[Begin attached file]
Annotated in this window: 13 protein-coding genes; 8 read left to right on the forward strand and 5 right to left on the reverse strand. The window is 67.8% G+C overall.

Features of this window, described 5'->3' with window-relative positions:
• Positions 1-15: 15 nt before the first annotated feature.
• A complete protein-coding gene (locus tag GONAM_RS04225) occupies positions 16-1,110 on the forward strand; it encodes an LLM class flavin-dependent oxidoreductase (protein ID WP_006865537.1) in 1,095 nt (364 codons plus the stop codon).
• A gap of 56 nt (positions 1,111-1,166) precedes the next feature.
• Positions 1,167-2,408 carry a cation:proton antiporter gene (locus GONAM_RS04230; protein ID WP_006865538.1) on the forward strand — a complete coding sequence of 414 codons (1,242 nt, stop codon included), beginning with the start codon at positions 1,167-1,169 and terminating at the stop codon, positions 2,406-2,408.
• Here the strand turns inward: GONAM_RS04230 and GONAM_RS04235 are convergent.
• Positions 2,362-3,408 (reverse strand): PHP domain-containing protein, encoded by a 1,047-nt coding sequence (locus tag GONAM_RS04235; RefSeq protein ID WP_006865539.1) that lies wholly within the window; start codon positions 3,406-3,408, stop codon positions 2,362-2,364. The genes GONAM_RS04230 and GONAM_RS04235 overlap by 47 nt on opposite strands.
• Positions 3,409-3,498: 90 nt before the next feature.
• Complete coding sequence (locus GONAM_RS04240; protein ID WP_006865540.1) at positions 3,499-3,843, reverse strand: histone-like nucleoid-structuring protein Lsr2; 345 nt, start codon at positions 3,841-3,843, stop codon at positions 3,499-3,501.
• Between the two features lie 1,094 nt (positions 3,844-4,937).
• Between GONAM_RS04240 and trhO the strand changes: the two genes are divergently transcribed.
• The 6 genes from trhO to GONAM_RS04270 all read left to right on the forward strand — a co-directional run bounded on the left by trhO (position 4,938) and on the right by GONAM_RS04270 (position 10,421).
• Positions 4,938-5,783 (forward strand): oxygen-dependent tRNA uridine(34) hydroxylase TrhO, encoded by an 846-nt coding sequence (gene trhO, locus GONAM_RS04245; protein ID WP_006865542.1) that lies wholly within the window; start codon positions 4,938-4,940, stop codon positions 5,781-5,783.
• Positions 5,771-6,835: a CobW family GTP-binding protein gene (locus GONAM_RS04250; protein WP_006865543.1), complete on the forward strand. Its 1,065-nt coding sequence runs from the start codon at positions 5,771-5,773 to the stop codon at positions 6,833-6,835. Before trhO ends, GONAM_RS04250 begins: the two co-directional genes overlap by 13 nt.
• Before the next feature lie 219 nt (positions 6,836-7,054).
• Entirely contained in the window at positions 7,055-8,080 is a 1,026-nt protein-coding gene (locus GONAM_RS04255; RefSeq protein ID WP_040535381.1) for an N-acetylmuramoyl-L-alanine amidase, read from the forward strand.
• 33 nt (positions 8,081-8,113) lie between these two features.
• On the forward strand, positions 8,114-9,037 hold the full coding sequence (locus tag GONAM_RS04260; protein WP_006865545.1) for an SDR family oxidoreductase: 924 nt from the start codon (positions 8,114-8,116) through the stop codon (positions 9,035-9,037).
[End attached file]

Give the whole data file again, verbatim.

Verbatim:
Annotated in this window: 13 protein-coding genes; 8 read left to right on the forward strand and 5 right to left on the reverse strand. The window is 67.8% G+C overall.

Features of this window, described 5'->3' with window-relative positions:
• Positions 1-15: 15 nt before the first annotated feature.
• A complete protein-coding gene (locus tag GONAM_RS04225) occupies positions 16-1,110 on the forward strand; it encodes an LLM class flavin-dependent oxidoreductase (protein ID WP_006865537.1) in 1,095 nt (364 codons plus the stop codon).
• A gap of 56 nt (positions 1,111-1,166) precedes the next feature.
• Positions 1,167-2,408 carry a cation:proton antiporter gene (locus GONAM_RS04230; protein ID WP_006865538.1) on the forward strand — a complete coding sequence of 414 codons (1,242 nt, stop codon included), beginning with the start codon at positions 1,167-1,169 and terminating at the stop codon, positions 2,406-2,408.
• Here the strand turns inward: GONAM_RS04230 and GONAM_RS04235 are convergent.
• Positions 2,362-3,408 (reverse strand): PHP domain-containing protein, encoded by a 1,047-nt coding sequence (locus tag GONAM_RS04235; RefSeq protein ID WP_006865539.1) that lies wholly within the window; start codon positions 3,406-3,408, stop codon positions 2,362-2,364. The genes GONAM_RS04230 and GONAM_RS04235 overlap by 47 nt on opposite strands.
• Positions 3,409-3,498: 90 nt before the next feature.
• Complete coding sequence (locus GONAM_RS04240; protein ID WP_006865540.1) at positions 3,499-3,843, reverse strand: histone-like nucleoid-structuring protein Lsr2; 345 nt, start codon at positions 3,841-3,843, stop codon at positions 3,499-3,501.
• Between the two features lie 1,094 nt (positions 3,844-4,937).
• Between GONAM_RS04240 and trhO the strand changes: the two genes are divergently transcribed.
• The 6 genes from trhO to GONAM_RS04270 all read left to right on the forward strand — a co-directional run bounded on the left by trhO (position 4,938) and on the right by GONAM_RS04270 (position 10,421).
• Positions 4,938-5,783 (forward strand): oxygen-dependent tRNA uridine(34) hydroxylase TrhO, encoded by an 846-nt coding sequence (gene trhO, locus GONAM_RS04245; protein ID WP_006865542.1) that lies wholly within the window; start codon positions 4,938-4,940, stop codon positions 5,781-5,783.
• Positions 5,771-6,835: a CobW family GTP-binding protein gene (locus GONAM_RS04250; protein WP_006865543.1), complete on the forward strand. Its 1,065-nt coding sequence runs from the start codon at positions 5,771-5,773 to the stop codon at positions 6,833-6,835. Before trhO ends, GONAM_RS04250 begins: the two co-directional genes overlap by 13 nt.
• Before the next feature lie 219 nt (positions 6,836-7,054).
• Entirely contained in the window at positions 7,055-8,080 is a 1,026-nt protein-coding gene (locus GONAM_RS04255; RefSeq protein ID WP_040535381.1) for an N-acetylmuramoyl-L-alanine amidase, read from the forward strand.
• 33 nt (positions 8,081-8,113) lie between these two features.
• On the forward strand, positions 8,114-9,037 hold the full coding sequence (locus tag GONAM_RS04260; protein WP_006865545.1) for an SDR family oxidoreductase: 924 nt from the start codon (positions 8,114-8,116) through the stop codon (positions 9,035-9,037).